That was helpful, thanks!
Just out of curiosity, was the 12v electrical connector the same, too?
To post a picture, you may need an account at a host location, like Photobucket.
Then you upload photos to an album in your Photobucket account. When you view the photo you placed in the Photobucket account, they give you "image links" to the right of your photo and if you click one of those (like "direct link") it pastes the link in your notepad so you can then use a right-click "paste" to place that link in your posting here.... I'll try that now:
http://i1032.photobu...zpsf362c7c2.jpg ...the reader clicks the url to go see the post
Alternately, you can attach a photo (or photos) to your post, in which case the reader clicks the attachment link to see the photo(s)... that's done by clicking on "More Reply Options" and then on "Choose Files" button below the posting area and navigating to each photo on your computer you wish to include in the attachment.
Or, you can place a photo inline in your text by clicking on the icon that is a frame with a green picture, and placing the url of the photo you stored at your photo-hosting site (photobucket) into the reply field, which puts the photo inline with your text.
So, 3 different approaches that I'm aware of:
1. put a link to your photo (at a photo-hosting service) into your text. Reader clicks the url link.
2. add an attachment containing photo(s) to your post (uploaded to AOAI directly from your computer
and you are limited to 500kb total size of photos). Reader clicks the attachment link.
3. place photos inline with your text (said photos must be resident on a photo-hosting service);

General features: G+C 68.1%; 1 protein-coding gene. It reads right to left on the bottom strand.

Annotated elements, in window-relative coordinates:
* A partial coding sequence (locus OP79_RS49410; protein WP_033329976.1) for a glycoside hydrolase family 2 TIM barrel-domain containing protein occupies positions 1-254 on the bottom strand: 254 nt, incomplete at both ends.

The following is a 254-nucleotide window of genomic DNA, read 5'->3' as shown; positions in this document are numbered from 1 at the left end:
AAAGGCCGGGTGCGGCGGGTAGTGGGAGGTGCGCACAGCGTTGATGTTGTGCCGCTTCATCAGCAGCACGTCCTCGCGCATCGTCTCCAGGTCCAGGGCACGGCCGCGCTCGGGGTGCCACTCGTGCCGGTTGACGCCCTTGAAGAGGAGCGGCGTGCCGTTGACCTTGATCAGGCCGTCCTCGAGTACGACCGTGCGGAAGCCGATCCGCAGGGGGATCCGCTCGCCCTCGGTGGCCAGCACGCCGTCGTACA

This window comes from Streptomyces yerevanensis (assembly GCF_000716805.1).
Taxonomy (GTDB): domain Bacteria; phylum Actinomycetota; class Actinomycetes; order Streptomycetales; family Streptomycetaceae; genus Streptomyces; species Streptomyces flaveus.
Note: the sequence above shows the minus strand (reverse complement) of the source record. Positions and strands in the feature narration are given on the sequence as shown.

pictures appear in your text.
Well, that's a little more info, thanks, but I suspect some folks are like me, I sometimes squirrel away rare spare parts, if I find them at a bargain price, with the expectation that someday they'll be needed and may not be readily available. I don't know what Avanti sun or moon roof motors look like. I did peruse eBay listings for Mercedes motors, which differed wildly from each other. I certainly won't be tearing my roof liner apart to find out what the motor looks like unless/until I actually need to do so. I was hoping you might post a photo or a link to an eBay listing that has that particular motor pictured very clearly so as to be easily identifiable. Even when I don't intend buying parts in advance, I save articles about repairs in Word documents, with pictures, for my future reference in case I DO need the information.
If there were any markings on the motor you found (part numbers), please post those so others will know what to look for. What models of Mercedes did the eBay listing say it fit? Sunroof or moonroof?
What did you have to change on the coupler to make it fit?
Inquiring minds want to know :>)
(and pics would be nice, for example the pics used for the eBay listing).